Tuesday, February 4, 2014

Take a Risk

Remember when you were young? It wasn't that long ago, right? When we were kids it seems we didn't think twice about taking a risk. We rode our bikes with "no hands." We scaled rocks, jumped ramps, waded creeks, swung ropes, climbed trees, and courted death-defying danger with every mad dash across the street, throwing all caution to the wind in the meantime. For all the risks we took, most of them provided times of excitement, thrill and exhilaration; a few gave us a skinned knee or a bruised bone.

Even when we were hurt, we usually got right back up and started all over again.
Those times when we kept at it in spite of the skinned knee bore fruit later on, especially as we understood we should not be afraid of taking risks, even though some might have consequences.

Now, lest one get the idea we were completely foolhardy with our venturing into the unknown, we did learn to weigh the pros and cons. Considering the odds, however, is not to be paralyzed when facing something risky or unknown. There may be a chance of failure, maybe even a great chance of failure, but that doesn't mean the effort isn't worth the attempt. After all, sometimes a skinned knee -- or, for an adult, a bruised ego -- is a small price to pay for the gains to be made.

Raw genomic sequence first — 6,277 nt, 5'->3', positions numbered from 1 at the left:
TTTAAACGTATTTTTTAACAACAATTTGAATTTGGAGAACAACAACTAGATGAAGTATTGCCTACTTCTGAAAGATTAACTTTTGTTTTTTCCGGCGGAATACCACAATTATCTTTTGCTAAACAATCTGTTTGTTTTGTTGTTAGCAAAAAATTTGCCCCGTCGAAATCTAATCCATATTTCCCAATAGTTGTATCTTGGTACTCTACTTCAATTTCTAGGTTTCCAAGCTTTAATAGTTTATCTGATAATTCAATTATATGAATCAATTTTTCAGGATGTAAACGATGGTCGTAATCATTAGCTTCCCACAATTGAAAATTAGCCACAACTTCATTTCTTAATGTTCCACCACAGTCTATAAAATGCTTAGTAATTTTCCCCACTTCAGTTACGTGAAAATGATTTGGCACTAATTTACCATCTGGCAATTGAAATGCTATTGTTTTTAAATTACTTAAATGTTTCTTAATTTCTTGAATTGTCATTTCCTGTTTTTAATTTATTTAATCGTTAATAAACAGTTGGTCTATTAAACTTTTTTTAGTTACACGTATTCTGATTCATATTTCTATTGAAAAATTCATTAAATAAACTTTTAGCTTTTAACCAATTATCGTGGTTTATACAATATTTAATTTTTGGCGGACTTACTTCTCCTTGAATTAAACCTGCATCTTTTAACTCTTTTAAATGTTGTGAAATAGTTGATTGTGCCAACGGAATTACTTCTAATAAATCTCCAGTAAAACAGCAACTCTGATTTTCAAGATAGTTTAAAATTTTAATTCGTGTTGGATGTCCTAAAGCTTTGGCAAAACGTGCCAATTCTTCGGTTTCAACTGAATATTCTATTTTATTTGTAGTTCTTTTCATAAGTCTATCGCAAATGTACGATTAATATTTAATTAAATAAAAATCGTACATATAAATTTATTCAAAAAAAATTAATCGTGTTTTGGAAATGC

The problem is there are many voices in the world today that would render us ineffective ("neutered" might be a better word), if we let them get to us. As we assess possible outcomes for ourselves -- and our kids -- trying to minimize danger and risk-taking, sometimes we get dangerously close to becoming mere spectators and not players in this great game of life.

Sure, good sense and a question or two about the venture under consideration is always a prudent move. But when the queries have been made, the outcomes weighed, and the time investment seems to make sense, shouldn't we then forge ahead?

After all, it's feasible that conventional wisdom would dictate no one should get married, start a business, or write a novel, since countless marriages, business start-ups, and novels fail.

That being said, the skinned knees in my past have taught me that sometimes a risk is worth the effort.

To that end, I will let my children fall on their own, fail at a school project, and break-up with their "all-time love."

It may be hard not to intervene sometimes, but it is my opinion they will be better adults for it.

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